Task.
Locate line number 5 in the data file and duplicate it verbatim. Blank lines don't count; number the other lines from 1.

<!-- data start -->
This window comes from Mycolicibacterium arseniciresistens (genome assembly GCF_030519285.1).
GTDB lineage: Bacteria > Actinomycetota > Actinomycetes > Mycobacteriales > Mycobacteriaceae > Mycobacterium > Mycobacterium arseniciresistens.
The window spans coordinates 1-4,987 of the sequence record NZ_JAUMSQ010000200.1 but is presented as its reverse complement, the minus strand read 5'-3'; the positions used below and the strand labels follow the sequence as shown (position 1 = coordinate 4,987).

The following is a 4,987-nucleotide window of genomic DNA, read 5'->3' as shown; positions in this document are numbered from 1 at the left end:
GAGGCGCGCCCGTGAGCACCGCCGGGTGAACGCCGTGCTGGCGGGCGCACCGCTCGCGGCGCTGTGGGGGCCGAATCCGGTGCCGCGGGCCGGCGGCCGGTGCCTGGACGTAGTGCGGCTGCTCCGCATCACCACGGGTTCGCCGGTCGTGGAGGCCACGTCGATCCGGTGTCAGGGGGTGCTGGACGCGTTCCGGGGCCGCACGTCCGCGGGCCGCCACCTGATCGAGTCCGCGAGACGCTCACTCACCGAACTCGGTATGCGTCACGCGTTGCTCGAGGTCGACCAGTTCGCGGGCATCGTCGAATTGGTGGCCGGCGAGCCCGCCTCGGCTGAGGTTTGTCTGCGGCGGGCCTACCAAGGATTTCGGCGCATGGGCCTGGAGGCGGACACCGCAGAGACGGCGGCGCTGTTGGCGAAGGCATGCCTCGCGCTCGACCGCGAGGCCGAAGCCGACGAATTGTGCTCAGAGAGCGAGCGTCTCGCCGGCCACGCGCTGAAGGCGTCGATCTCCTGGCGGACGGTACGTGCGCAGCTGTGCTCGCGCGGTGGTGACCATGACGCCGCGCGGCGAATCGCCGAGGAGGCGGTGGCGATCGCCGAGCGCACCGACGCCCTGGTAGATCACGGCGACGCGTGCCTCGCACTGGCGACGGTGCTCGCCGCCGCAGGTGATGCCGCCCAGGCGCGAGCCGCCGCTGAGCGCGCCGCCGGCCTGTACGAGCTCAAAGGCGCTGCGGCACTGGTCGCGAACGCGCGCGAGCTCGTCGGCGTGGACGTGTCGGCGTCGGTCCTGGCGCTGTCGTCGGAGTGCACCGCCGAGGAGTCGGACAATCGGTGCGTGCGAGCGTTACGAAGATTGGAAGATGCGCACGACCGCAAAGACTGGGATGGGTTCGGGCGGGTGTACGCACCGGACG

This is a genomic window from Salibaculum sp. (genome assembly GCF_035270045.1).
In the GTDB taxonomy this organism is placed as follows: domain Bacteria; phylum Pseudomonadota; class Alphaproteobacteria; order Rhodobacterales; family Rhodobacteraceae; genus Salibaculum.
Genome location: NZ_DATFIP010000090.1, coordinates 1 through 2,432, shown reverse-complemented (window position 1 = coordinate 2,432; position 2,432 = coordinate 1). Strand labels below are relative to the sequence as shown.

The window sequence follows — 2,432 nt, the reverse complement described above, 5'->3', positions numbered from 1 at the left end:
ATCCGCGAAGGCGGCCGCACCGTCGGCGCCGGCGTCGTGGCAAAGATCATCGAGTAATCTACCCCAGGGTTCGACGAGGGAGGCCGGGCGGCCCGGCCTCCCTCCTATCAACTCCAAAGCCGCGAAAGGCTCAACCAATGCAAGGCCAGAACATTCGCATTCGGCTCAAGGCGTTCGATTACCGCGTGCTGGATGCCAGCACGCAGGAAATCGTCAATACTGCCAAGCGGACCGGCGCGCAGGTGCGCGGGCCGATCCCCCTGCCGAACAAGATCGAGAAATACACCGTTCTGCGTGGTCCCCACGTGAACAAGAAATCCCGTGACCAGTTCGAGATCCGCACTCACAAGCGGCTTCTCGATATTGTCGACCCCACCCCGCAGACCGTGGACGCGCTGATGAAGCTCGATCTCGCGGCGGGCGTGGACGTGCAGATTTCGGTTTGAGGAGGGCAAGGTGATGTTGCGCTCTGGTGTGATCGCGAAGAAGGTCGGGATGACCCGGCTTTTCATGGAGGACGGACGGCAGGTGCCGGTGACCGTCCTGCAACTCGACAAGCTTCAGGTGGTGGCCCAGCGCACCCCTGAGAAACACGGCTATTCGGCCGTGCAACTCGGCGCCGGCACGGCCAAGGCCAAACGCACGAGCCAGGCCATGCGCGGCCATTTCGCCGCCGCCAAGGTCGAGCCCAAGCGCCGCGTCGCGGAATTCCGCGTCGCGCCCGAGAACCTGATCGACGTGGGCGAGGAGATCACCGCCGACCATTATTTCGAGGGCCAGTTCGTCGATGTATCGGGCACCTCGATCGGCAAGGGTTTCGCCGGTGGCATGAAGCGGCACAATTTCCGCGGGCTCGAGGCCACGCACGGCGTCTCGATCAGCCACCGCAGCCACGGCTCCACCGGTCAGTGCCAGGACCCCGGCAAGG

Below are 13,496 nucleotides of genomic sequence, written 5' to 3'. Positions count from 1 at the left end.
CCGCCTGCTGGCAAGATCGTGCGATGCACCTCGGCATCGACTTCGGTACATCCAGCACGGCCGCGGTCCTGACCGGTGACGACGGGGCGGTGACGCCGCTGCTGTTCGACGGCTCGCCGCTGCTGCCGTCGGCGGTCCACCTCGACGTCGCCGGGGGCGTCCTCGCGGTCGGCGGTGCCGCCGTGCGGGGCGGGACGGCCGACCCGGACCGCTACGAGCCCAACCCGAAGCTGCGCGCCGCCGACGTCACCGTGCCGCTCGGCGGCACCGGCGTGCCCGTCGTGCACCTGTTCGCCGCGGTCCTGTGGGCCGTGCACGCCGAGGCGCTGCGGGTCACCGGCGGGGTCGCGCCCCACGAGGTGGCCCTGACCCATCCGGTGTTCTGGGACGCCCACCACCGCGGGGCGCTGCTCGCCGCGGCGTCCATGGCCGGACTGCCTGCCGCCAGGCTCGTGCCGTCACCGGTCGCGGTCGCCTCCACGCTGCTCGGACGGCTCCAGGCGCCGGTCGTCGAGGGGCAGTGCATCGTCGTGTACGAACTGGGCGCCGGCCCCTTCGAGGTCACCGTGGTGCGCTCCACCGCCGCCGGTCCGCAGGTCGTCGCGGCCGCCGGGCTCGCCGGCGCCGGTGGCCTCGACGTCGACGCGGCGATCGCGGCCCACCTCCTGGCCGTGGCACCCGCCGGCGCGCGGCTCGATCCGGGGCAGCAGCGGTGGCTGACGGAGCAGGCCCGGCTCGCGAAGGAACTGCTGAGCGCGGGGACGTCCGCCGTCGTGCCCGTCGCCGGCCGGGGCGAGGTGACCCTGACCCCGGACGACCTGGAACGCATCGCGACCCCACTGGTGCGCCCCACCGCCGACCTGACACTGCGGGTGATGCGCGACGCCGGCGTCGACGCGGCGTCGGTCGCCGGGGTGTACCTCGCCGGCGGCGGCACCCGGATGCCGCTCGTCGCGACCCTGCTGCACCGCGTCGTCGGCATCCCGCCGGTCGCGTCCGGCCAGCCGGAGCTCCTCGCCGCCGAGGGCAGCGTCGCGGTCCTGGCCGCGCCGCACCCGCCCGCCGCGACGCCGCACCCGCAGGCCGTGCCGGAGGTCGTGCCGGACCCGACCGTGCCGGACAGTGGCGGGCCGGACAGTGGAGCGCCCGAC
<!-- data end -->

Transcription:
GAGGCGCGCCCGTGAGCACCGCCGGGTGAACGCCGTGCTGGCGGGCGCACCGCTCGCGGCGCTGTGGGGGCCGAATCCGGTGCCGCGGGCCGGCGGCCGGTGCCTGGACGTAGTGCGGCTGCTCCGCATCACCACGGGTTCGCCGGTCGTGGAGGCCACGTCGATCCGGTGTCAGGGGGTGCTGGACGCGTTCCGGGGCCGCACGTCCGCGGGCCGCCACCTGATCGAGTCCGCGAGACGCTCACTCACCGAACTCGGTATGCGTCACGCGTTGCTCGAGGTCGACCAGTTCGCGGGCATCGTCGAATTGGTGGCCGGCGAGCCCGCCTCGGCTGAGGTTTGTCTGCGGCGGGCCTACCAAGGATTTCGGCGCATGGGCCTGGAGGCGGACACCGCAGAGACGGCGGCGCTGTTGGCGAAGGCATGCCTCGCGCTCGACCGCGAGGCCGAAGCCGACGAATTGTGCTCAGAGAGCGAGCGTCTCGCCGGCCACGCGCTGAAGGCGTCGATCTCCTGGCGGACGGTACGTGCGCAGCTGTGCTCGCGCGGTGGTGACCATGACGCCGCGCGGCGAATCGCCGAGGAGGCGGTGGCGATCGCCGAGCGCACCGACGCCCTGGTAGATCACGGCGACGCGTGCCTCGCACTGGCGACGGTGCTCGCCGCCGCAGGTGATGCCGCCCAGGCGCGAGCCGCCGCTGAGCGCGCCGCCGGCCTGTACGAGCTCAAAGGCGCTGCGGCACTGGTCGCGAACGCGCGCGAGCTCGTCGGCGTGGACGTGTCGGCGTCGGTCCTGGCGCTGTCGTCGGAGTGCACCGCCGAGGAGTCGGACAATCGGTGCGTGCGAGCGTTACGAAGATTGGAAGATGCGCACGACCGCAAAGACTGGGATGGGTTCGGGCGGGTGTACGCACCGGACG